Camille Vargas
Apr 03, 2019 rated it it was amazing
"So is this normal?" Danny asks.
"Don't go for normal", Ari suggests. "Go for happy. Go for what you want it to be instead of settling for what it is."
I breezed through this in a day because I got connected with both brothers immediately. I have 3 younger brothers myself. I take pride with how close they are to me and I to them. But this book gave me a better perspective on brother-brother relationship.
It made me realize that they are all sweet and loving to me. But not really with each othe
Jul 21, 2017 rated it really liked it  ·  review of another edition
Can't say that the plot was dramatic enough to keep me on edge like my usual reads in fact there's barely action and mostly thoughts, descriptions and feelings. Usually I try to keep away from this type of books as much as possible because they bore me and feel like a waste of time but god dammit, David Levithan makes me want to consider reading more of this style. The way he words out Elijah and Danny's feelings, the tiny details of their trip to Italy, the sappy flashbacks (my favourite) it's ...more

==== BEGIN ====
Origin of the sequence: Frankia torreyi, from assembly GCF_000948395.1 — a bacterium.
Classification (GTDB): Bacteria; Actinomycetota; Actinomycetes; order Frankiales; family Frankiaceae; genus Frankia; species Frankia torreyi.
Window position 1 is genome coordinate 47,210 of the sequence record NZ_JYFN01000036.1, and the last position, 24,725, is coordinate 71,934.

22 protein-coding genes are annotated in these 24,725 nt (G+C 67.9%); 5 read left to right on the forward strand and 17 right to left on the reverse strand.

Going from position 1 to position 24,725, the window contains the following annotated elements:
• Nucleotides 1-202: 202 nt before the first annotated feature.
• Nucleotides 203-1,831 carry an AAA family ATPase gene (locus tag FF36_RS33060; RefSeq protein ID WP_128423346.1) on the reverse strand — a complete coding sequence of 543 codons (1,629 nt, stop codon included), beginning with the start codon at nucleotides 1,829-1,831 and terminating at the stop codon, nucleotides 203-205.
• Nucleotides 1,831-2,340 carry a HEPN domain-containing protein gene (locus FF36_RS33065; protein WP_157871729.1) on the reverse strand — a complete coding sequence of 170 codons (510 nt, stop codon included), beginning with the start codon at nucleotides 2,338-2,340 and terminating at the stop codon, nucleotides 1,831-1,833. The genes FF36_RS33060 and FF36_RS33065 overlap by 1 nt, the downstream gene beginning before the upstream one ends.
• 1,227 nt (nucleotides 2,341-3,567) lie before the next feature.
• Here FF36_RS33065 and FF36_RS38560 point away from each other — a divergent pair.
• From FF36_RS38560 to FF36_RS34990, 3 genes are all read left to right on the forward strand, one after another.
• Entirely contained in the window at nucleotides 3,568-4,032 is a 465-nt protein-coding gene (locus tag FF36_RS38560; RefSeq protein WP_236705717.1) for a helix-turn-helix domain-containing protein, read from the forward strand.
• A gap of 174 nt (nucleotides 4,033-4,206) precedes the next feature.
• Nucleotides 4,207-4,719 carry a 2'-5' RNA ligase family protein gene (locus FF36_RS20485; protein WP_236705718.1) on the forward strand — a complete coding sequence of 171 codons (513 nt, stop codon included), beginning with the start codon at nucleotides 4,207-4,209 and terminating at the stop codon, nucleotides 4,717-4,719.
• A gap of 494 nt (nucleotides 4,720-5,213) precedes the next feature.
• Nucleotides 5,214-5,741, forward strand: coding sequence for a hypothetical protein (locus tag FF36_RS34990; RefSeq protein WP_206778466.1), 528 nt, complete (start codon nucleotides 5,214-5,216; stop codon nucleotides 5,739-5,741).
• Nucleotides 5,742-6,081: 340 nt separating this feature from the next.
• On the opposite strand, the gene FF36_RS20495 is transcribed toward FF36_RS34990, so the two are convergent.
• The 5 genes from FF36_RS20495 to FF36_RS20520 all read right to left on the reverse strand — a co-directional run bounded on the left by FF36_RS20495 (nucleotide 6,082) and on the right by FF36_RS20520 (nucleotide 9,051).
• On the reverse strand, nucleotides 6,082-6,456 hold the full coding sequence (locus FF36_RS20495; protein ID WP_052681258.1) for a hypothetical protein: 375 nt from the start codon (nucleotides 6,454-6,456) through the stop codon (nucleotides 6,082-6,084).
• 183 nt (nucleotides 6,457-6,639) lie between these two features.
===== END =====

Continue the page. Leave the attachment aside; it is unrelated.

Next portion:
Jay G
Jan 21, 2017 rated it did not like it
Want to see more bookish things from me? Check out my Youtube Channel:

Elijah is 16. He's about to finish highschool and move onto college with his bestfriend Cal. Danny is 23. He's a successful business man in a big company. Elijah and Danny are brothers, although they don't feel this way. Their parents decide to send them to Italy together as a surprise. Neither of them are thrilled by the idea, until they meet Julia.

The entire book I was just bored....
Emily (Obsessed Reader)
2.5 stars
This was a decent enough book, but most of the time I found myself annoyed with the pretentious-feeling over-the-top philosophical writing. For most of the book I was just ready for it to be over. I really only liked Danny's character, and I liked what little we saw of Cal. All of the other characters I was not particularly fond of. There were certain points where I was enjoying the story, and I liked the ending, but overall I felt like the story was just okay, and I was definitely disa
Layla (Between the Lines)
“How did my world get so small?”